Recently I was asked how the Roman Catholic Church responds to the charge that the Roman papacy and church were predicted in Daniel 7, Revelation 13-18, and 2 Thessalonians 2.
A good source for answering this question would be a Roman Catholic Bible with footnotes. I have such a Bible: a 1992 edition of the “New American Bible.” The title page says it is approved by the National Conference of Catholic Bishops; and it carries the two notices required to publish Catholic books: “Nihil Obstat” (nothing stands in the way) and “Imprimatur” (let it be printed).
In this Catholic Bible, the introduction to Daniel says that the book “takes its name, not from the author, who is actually unknown, but from its hero.” It further explains that, while Daniel lived in Babylon in the sixth century B.C., the book of Daniel “was composed during the bitter persecution carried on by Antiochus Epiphanes (167-164),” B.C. These statements already raise a red flag.
In Daniel 2 and 7, four world kingdoms are predicted. Daniel and secular history show that the four kingdoms were the Babylonian, Medo-Persian, Grecian, and Roman. But the footnotes in this Catholic Bible claim that the four empires were the Babylonian, Median, Persian, and Grecian, thus leaving out the Roman.
There are several problems with this view: for example, explaining the ten horns of the fourth beast in Daniel 7. This Catholic Bible says that the ten horns represent the kings of the Seleucid Empire (Syria). How can that be? The Syrian Empire had thirty rulers from 311 to 63 B.C. Ten horns fits nothing in that empire, whereas ten perfectly fits the breakup of the Roman Empire into ten parts after Rome fell in A.D. 476. Also, Syria was only one of four divisions of the Grecian Empire; so if the fourth beast is Greece, it should have four horns, not ten. In fact, it is the third beast that predicted this very truth: the leopard had four wings and four heads.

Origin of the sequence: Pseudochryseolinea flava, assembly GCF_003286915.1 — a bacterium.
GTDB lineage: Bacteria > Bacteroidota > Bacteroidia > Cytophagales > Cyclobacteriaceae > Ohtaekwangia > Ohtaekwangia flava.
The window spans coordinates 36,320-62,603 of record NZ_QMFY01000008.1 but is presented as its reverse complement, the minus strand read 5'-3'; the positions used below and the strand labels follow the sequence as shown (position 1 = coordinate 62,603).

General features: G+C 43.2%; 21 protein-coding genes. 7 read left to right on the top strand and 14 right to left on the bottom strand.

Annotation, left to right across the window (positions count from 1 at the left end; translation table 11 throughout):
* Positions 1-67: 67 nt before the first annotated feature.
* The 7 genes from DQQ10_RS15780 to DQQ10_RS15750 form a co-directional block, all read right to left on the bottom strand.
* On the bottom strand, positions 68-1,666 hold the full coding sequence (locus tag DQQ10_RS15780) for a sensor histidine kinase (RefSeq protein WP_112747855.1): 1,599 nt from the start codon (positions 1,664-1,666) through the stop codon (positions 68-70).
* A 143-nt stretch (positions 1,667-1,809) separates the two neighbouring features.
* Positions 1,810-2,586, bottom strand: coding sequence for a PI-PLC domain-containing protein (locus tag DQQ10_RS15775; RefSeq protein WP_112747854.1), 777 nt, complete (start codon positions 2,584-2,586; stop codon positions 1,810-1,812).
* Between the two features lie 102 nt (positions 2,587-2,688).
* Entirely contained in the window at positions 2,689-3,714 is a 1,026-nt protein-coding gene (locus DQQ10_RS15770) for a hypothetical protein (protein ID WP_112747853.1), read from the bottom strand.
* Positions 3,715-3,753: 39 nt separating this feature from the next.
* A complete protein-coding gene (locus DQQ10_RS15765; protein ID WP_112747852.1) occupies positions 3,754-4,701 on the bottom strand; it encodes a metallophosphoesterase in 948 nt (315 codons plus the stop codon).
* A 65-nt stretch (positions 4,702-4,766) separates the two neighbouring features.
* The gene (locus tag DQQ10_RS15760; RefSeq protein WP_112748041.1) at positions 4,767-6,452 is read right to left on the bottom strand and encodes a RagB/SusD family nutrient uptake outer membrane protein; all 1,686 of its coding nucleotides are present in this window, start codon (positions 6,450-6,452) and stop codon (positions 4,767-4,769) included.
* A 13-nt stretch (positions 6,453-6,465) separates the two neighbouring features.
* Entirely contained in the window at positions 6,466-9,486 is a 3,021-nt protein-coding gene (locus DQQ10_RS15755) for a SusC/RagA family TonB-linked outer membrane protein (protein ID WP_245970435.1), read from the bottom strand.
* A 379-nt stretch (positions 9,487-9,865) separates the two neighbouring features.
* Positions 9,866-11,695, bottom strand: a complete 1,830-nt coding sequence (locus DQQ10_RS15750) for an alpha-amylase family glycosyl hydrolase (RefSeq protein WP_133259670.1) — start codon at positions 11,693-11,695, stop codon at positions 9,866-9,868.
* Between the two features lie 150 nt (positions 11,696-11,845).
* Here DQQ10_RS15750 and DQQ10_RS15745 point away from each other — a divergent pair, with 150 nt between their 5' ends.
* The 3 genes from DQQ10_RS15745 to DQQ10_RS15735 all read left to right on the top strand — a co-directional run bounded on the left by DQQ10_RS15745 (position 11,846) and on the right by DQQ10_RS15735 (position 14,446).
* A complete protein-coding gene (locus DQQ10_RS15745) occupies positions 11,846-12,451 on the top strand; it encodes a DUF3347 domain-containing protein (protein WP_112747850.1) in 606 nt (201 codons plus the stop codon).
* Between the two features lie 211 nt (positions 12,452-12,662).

While this Catholic Bible, as we have seen, dismisses any reference to Rome in Daniel, it does recognize Rome as a subject of the book of Revelation. However, it limits the reference to the first century, with special emphasis on Nero. With that in mind, notice that Rev. 13:3 says that one of the heads of the beast survived a fatal wound. Verse 17:8 speaks of “the beast that was, and is not, and yet is.” The fulfillment of these predictions can easily be seen in the fall of the Roman Empire making way for the rise of the Roman papacy. Not so, of course, in this Catholic Bible.
Rather, this Catholic Bible says these expressions revolve around Nero. How? The footnotes of the two texts say, “13:3: This may be a reference to the popular legend that Nero would come back to life and rule again after his death.” “17:8: Allusion to the belief that the dead Nero would return to power.” “17:12-13: Ten kings… perhaps Parthian satraps who are to accompany the revived Nero (the beast) in his march on Rome to regain power.” What is going on here? This Catholic Bible is saying that these predictions are based on popular legend. In great contrast, the opening words of Revelation identify the book as “the revelation of Jesus Christ.”
It seems that Irenaeus (A.D. 130 to 202) had a better grasp of these predictions, even before they were fulfilled. He gives no hint that these predictions in Daniel, Thessalonians, and Revelation were fulfilled in the first century. Rather, he saw the fulfillment as yet in his future. He believed that the Roman Empire then in power, as predicted by both Daniel and Revelation, would in his future be divided ten ways, and that out of that division would arise “the son of perdition.” History bears out that that is exactly what happened. In Insight #69, I present quotations of various ancient Christians who had the same view.
There certainly are other arguments that the Roman Church would use to deflect these powerful predictions away from themselves. But this sampling gives some idea of their response. It may not be “religiously correct,” in this relativistic age, to apply these predictions to a present-day church. Nonetheless, we must take seriously the warnings that Scripture gives us for our own salvation. That’s how I see it. How about you?